Planetary Health: Safeguarding Human Health and the Environment in the Anthropocene by Andy Haines & Howard Frumkin

This book aims to address a major gap in an emerging field—namely how environmental changes could affect the health of humanity and what can be done to protect and advance the health of today’s and future generations in the face of such far-reaching changes. Banner image: Cambridge University Press
Planetary Health: Safeguarding Human Health and the Environment in the Anthropocene by Andy Haines & Howard Frumkin
Adapted from the preface of Planetary Health: Safeguarding Human Health and the Environment in the Anthropocene by Andy Haines & Howard Frumkin. Copyright 2021. Used with permission of the publisher, Cambridge University Press. All rights reserved.




Humanity has emerged from the Holocene Epoch, a period of relative climatic stability lasting about 11,500 years, into the Anthropocene Epoch, so called because it is characterized by the dominance of our own species over the global environment. There is a growing number of books about global environmental changes in general, including transformation of our climate, land use, and oceans, and about the Anthropocene Epoch more specifically. So why add to this, sometimes depressing, litany? This book aims to address a major gap in an emerging field – namely how these environmental changes could affect the health of humanity and what can be done to protect and advance the health of today’s and future generations in the face of such far-reaching changes.

When we think about medicine and health more generally we often focus on the potential for new cures for currently intractable conditions – cancers, neurological conditions, mental illness, and the pervasive problems of an ageing population. The hope is that through advances in molecular genetics, artificial intelligence, and bioengineering, for example, we might overcome chronic disease and disability to lead long and healthy lives unencumbered by today’s afflictions. The biomedical focus of much research can make important contributions to the advancement of health but it also has notable shortcomings, including the growing unaffordability of health care, the large burden of preventable ill health, and dimensions of human well-being beyond simply the absence of disease. Good health remains far too elusive to poor and disenfranchised people the world over. An overly biomedical approach also fails, in large part, to address the unsustainable basis of today’s economy.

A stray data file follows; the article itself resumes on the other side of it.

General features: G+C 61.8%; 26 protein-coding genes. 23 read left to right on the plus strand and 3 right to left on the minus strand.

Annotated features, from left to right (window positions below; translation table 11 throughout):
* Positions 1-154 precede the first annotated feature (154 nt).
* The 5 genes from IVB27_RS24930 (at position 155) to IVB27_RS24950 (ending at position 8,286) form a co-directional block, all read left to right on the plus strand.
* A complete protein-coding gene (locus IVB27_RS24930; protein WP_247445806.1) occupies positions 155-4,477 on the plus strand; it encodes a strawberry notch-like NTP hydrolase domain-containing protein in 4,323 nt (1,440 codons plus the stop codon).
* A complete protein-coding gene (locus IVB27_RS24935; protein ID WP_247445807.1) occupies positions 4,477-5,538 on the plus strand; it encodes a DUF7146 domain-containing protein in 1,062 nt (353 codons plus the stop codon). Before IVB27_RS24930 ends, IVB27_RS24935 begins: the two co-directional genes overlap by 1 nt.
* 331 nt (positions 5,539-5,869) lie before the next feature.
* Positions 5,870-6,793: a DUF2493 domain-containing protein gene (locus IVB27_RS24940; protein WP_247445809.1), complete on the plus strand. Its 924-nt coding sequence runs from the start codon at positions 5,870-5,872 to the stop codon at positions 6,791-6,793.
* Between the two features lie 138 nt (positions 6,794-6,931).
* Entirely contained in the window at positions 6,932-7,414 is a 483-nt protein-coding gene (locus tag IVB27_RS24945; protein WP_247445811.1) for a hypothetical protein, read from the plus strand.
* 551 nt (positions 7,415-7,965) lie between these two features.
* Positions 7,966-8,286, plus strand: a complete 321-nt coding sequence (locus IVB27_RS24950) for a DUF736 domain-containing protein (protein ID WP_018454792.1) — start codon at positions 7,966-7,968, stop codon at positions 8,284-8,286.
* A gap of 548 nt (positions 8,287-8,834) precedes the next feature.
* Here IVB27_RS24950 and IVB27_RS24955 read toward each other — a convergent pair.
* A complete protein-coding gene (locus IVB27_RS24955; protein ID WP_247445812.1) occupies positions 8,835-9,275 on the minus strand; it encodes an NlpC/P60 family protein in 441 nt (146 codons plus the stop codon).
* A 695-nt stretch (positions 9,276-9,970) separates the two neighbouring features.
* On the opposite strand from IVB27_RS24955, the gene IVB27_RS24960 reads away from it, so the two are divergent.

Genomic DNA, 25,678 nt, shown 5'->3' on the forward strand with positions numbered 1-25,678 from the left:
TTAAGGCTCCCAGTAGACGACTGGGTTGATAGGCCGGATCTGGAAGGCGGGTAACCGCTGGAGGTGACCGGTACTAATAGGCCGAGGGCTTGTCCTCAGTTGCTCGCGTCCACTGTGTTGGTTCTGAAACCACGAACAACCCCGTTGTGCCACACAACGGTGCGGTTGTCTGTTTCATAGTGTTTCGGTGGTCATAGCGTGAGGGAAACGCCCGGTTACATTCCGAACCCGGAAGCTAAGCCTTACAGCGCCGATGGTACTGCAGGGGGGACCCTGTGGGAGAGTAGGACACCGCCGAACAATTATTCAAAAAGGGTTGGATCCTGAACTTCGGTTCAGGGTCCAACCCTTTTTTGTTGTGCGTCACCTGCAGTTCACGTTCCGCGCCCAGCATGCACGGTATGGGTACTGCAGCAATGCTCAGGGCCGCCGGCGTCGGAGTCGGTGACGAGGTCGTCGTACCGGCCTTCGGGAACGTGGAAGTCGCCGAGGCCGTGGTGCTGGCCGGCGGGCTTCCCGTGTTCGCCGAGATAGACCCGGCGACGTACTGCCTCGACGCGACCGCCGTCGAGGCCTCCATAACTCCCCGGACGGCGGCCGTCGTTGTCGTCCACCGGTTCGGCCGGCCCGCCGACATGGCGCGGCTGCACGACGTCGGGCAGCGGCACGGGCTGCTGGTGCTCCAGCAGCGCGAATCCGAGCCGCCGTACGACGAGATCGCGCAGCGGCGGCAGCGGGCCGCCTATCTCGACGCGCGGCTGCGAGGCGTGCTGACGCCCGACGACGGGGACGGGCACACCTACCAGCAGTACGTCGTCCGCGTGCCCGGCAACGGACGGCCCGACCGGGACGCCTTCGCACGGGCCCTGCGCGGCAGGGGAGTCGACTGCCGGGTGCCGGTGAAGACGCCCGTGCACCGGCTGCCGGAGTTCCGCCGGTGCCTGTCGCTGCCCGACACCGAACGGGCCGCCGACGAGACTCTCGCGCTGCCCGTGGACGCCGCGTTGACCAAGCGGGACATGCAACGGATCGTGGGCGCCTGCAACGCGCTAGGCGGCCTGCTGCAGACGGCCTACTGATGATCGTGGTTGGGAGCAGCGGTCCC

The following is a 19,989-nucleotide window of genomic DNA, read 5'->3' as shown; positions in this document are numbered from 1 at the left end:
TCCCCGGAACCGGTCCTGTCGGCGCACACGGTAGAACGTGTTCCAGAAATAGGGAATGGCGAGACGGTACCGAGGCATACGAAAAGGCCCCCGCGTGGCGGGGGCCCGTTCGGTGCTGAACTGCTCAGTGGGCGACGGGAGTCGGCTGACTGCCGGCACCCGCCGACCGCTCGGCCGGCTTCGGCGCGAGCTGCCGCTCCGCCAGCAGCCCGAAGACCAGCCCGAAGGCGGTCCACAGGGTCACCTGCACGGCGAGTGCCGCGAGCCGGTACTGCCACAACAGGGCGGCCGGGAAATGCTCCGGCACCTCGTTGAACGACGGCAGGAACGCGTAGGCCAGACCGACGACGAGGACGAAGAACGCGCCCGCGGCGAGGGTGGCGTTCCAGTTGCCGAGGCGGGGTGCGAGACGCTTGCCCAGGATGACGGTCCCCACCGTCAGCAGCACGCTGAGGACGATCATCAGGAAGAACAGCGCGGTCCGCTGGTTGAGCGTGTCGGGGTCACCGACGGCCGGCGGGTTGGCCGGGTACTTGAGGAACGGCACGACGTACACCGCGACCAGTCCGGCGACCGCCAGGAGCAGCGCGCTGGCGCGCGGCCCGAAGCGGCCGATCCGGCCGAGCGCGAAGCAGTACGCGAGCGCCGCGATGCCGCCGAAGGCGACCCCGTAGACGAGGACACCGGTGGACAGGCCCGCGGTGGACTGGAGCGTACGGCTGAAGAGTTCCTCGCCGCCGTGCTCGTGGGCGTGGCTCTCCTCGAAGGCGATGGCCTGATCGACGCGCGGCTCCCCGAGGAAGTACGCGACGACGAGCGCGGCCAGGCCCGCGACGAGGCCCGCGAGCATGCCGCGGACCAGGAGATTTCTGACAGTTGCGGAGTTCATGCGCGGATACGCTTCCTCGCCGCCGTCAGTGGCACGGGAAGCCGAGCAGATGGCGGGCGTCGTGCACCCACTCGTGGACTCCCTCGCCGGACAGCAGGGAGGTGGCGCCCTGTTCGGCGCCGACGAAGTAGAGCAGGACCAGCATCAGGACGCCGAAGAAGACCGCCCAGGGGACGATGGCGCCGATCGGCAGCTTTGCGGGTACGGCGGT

Our profligate use of energy and materials may improve health statistics in the short run, but over time it cannot be sustained, and it contains the seeds of much human suffering.

Our profligate use of energy and materials may improve health statistics in the short run, but over time it cannot be sustained, and it contains the seeds of much human suffering.

This book – whilst acknowledging the importance of biomedicine – also challenges its limited vision, and encompasses a wider view of health based on the integrity of natural systems. This is hardly a new concept. In On Airs, Waters and Places, written 2500 years ago, Hippocrates described the importance of considering environmental factors, including climate, in understanding the disease patterns in different locations.

A few pioneers, notably the late Tony McMichael, had the vision to see how global environmental change could threaten human societies. Tony’s magisterial triad of books published over a quarter century – Planetary Overload: Global Environmental Change and the Health of the Human Species (1993), Human Frontiers, Environments and Disease (2001), and Climate Change and the Health of Nations (published posthumously in 2017), presciently established the foundations of what we now know as Planetary Health. We both worked and published with Tony, and we honour his memory. Scholarship on the health impacts of planetary changes slowly accumulated, despite the failure to attract appreciable funding or attention from much of the health research community for many years; we think Tony would be gratified to know that this approach is now gathering considerable momentum.